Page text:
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The Top 5 Mistakes Women Make With Money

by Stephanie J. Hale

Women may control the purse strings in most households, making 80% of all consumer purchases and paying more than 60% of the household bills, but many struggle with a love/hate relationship with money.

In today's world it's more important than ever for women to have a healthy relationship with money, know how to deal with it, how to make it grow and how to pass that knowledge along to their children. The first step is to understand what they're now doing wrong and why.

1. Letting Someone Else Deal with Money Issues

In some households, it's the husband who handles all the money issues. In others, money matters are given over to a professional who advises and invests. Whatever the scenario, everyone needs to know what's happening to their money and be actively involved in making decisions regarding finances. Everyone - men and women - should know how much money comes into the household, how much goes out, and what they have in savings and investments. Having a clear picture of your financial situation will allow you to make better decisions and feel more comfortable about your future.

2. Not Talking about Money

Why is it so hard to talk about money? It's a part of everyone's life and there's nothing dirty or secretive about it!

Talking about money is especially important for couples. Money, not sex, is the number one reason for marital discord but couples are often uncomfortable talking about finances. For many, it's a sensitive subject that no one wants to broach.


Communicating about money isn't just about numbers. Each of us has a different money style and personal views on spending, saving and financial planning. Simply talking about how you feel about money, your past experiences, and your future goals helps to establish healthy communication about money matters.

For parents, it's critical to talk openly and honestly about money with children. Start early and teach them about earning, spending and saving and they'll have a head start on a bright financial future.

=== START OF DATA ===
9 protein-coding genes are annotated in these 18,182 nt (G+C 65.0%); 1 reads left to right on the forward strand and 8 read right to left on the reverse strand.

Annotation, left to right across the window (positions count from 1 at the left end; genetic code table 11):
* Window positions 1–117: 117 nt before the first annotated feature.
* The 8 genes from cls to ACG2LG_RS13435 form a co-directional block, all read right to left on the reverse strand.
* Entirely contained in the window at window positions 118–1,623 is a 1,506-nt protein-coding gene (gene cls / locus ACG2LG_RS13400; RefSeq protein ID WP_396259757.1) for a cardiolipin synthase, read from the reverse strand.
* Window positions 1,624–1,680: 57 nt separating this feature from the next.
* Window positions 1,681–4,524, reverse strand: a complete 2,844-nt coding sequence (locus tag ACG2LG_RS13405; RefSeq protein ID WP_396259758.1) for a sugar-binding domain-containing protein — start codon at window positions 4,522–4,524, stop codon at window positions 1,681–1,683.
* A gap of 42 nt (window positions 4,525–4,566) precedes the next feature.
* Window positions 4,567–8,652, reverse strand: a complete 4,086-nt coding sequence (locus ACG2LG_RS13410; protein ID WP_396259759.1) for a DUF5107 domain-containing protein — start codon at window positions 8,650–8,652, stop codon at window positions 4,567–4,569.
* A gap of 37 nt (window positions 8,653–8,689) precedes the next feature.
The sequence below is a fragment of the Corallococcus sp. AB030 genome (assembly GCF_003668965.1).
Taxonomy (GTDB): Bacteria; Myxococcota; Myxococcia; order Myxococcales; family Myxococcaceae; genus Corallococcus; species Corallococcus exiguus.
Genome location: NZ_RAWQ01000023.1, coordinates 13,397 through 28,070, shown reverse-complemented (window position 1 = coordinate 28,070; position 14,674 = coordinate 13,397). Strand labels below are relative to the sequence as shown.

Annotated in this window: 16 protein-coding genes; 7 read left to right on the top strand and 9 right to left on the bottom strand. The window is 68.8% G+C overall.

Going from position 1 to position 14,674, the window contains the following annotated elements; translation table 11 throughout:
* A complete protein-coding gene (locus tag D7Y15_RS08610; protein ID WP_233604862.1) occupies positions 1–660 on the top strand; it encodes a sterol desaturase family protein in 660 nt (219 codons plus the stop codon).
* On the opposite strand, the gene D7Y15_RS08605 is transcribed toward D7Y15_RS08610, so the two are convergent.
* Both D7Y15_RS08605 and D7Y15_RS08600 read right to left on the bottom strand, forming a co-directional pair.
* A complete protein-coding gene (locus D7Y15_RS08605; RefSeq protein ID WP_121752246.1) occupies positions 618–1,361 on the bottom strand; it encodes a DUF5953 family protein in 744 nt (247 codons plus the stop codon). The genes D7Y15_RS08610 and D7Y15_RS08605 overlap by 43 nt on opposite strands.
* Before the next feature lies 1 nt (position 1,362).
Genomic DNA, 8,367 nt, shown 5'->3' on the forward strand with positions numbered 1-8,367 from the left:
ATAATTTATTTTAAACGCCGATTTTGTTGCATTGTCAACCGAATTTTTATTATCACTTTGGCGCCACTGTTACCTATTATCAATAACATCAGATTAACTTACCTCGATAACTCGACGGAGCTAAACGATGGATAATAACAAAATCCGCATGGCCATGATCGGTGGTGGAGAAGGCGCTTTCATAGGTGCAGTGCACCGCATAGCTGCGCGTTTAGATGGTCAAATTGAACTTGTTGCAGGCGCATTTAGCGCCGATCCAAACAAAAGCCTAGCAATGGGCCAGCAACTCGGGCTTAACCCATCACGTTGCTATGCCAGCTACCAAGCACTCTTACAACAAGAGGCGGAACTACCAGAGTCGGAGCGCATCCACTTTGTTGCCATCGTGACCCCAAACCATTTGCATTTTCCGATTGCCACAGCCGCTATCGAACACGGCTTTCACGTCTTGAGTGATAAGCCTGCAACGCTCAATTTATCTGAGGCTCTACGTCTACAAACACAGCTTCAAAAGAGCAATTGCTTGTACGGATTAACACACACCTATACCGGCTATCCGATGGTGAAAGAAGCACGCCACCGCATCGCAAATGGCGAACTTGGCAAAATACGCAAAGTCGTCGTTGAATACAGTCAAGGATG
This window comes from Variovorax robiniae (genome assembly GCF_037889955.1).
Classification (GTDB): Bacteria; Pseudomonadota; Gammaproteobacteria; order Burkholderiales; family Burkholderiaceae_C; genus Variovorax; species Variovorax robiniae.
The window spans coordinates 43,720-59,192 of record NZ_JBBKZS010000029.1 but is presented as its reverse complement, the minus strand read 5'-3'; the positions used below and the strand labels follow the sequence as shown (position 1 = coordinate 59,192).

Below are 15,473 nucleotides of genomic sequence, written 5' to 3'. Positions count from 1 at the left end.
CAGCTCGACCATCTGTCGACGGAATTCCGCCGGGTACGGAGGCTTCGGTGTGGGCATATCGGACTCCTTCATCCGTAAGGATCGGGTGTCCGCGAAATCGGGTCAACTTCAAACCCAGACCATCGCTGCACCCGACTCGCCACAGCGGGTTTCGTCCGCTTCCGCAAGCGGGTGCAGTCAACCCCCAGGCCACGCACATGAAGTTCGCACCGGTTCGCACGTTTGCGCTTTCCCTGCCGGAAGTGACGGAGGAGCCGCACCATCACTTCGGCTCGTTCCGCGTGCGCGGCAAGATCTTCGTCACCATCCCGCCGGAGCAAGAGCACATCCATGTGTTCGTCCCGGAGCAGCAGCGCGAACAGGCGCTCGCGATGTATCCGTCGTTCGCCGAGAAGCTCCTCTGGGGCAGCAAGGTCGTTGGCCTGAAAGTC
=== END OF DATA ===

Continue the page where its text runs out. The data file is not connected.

3. Not having a Budget

It's one of the basics when it comes to money management yet many households don't have a budget. While it can seem a bit overwhelming, the time it takes to track income and spending is well worth it. It can be as detailed or broad as you feel comfortable with but it's invaluable as a roadmap to your future. A budget helps you stay out of debt, understand what and where you spend your money, and it can help remind you of your goals and make it easier to save.

4. Not Treating all Money the Same

There's a term that's used in behavioral economics called mental accounting. It refers to how we treat money from different sources differently. Whether it's a windfall from lottery winnings, a tax refund, or money in the bank you've worked hard to save - it's all money - but there's a tendency to treat it differently. Money that comes to us without much effort is sometimes seen as less important. For example, if you got a bonus at work, would you put it into your savings account or would you spend it?

If you treat all your money the same, you'll find you have more of it to go around.

5. Having the Wrong Attitude About Money

There's a popular saying that money changes everything. Money can affect career decisions, relationship choices and self-esteem. It can be a major stressor and affect health.

Why are we so conflicted in our feelings about money? Because we deal with money in emotional ways. Some people are infatuated with money and allow it rule their lives. Others spend as a way to make themselves feel better. And some are so afraid of not having money that they hoard it and have a difficult time spending it and enjoying it.

Once you take the emotion out of money you can deal with it in a logical, rational way. People with a healthy attitude about money know that it can't buy happiness but the choices we make regarding money can go a long way toward making our lives better.

Get the free report '5 Millionaire Tips for Women: 25 Steps You Can Take Today' at Stephanie J. Hale was once a struggling single mother. Today, she's a successful entrepreneur and speaker, teaching other women how to achieve financial freedom.


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